Moroccan national carrier to launch first intra-Africa route in March


RABAT, Morocco – Royal Air Maroc, the Moroccan national airliner, is set to commence the first intra-Africa route to serve the Accra-Monrovia-Freetown corridor.

The service, scheduled to start in the middle of March this year will see the airline conducting three-times-a-week day flights from the Kotoka International Airport in Accra to Freetown via Monrovia.

Speaking at a media briefing in Accra to announce the new service, Adil Bahdya, the Managing Director of the airline said “the new service formed part of Royal Air Maroc’s African Development Strategy which is aimed at fostering trade and integration within the African continent.”

The airline through this initiative intends to “support African countries in their economic and tourism endeavors while meeting the mobility needs of the population.”

The flight from Accra to Freetown through Monrovia is a direct flight and as Mr. Adil reveals “the need to provide a seamless connection between cities on the continent to boost trade and improve relations” informed the airlines new initiative. The airline hopes that the punctuality of its flights and the quality of services will benefit patrons with business dealings in these three countries greatly.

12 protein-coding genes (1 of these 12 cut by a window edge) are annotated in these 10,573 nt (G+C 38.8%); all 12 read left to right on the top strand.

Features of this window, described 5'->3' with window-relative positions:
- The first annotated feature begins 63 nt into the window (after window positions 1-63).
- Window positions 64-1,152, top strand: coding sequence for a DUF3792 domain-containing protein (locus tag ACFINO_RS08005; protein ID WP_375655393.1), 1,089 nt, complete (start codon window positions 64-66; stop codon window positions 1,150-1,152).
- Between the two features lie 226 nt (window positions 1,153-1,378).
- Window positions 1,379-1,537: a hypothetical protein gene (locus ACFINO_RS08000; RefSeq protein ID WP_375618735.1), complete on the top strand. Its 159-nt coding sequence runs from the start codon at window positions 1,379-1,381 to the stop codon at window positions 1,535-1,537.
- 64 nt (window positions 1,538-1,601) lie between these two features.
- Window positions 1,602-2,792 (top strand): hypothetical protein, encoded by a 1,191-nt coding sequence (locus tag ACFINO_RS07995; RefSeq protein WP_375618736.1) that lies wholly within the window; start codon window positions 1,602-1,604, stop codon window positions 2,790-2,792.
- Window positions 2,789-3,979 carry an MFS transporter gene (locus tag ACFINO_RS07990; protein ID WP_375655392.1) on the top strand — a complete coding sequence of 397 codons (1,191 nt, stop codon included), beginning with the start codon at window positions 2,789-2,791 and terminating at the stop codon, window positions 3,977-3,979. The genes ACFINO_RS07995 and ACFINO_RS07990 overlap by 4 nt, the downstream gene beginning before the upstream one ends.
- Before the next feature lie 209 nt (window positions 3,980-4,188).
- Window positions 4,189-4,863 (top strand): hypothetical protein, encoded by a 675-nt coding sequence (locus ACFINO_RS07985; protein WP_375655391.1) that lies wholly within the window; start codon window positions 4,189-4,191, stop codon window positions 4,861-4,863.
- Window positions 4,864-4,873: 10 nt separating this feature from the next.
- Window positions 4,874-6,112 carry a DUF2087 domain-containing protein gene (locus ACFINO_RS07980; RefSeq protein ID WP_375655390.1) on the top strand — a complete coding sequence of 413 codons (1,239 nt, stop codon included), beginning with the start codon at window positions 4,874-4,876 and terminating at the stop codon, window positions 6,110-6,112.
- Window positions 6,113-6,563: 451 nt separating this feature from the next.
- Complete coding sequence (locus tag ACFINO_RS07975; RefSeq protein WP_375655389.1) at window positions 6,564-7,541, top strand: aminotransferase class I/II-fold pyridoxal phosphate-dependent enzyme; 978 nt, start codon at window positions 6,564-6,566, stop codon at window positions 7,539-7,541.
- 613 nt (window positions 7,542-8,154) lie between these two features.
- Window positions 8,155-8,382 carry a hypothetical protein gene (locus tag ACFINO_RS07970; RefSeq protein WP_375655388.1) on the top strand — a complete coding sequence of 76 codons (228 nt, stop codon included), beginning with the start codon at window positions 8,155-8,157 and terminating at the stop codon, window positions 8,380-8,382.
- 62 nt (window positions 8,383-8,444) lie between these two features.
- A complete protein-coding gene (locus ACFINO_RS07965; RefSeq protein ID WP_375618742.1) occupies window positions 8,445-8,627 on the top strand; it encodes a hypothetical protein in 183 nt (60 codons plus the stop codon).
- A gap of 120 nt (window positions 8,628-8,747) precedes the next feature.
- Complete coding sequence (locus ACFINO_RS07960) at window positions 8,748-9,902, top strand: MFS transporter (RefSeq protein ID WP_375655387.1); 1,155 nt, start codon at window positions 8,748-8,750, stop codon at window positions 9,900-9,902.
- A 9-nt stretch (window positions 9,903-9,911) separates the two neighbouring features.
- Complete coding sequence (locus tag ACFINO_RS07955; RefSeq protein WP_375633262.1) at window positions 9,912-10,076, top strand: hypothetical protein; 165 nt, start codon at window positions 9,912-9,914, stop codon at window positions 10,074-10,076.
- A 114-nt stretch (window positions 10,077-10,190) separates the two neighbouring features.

The airline will operate this route with Boeing 737-700 aircrafts with a capacity of 114 seats.

The ECOWAS protocol on the free movement and transportation of goods and services was promulgated to boost trade and connectivity across borders in the West African sub-region but years after this agreement came into force, intra-West African trade remains a hugely cumbersome activity as a result of the lack of direct and reliable air transport services.

The launch of this new service by Royal Air Maroc is thus set to immensely help the free flow of people and thus improve cross-border trade in the sub-region.

Founded in 1957 as a result of a merger between the then Air Atlas and Air Maroc, Royal Air Maroc serves 90 destinations worldwide including 33 in Africa.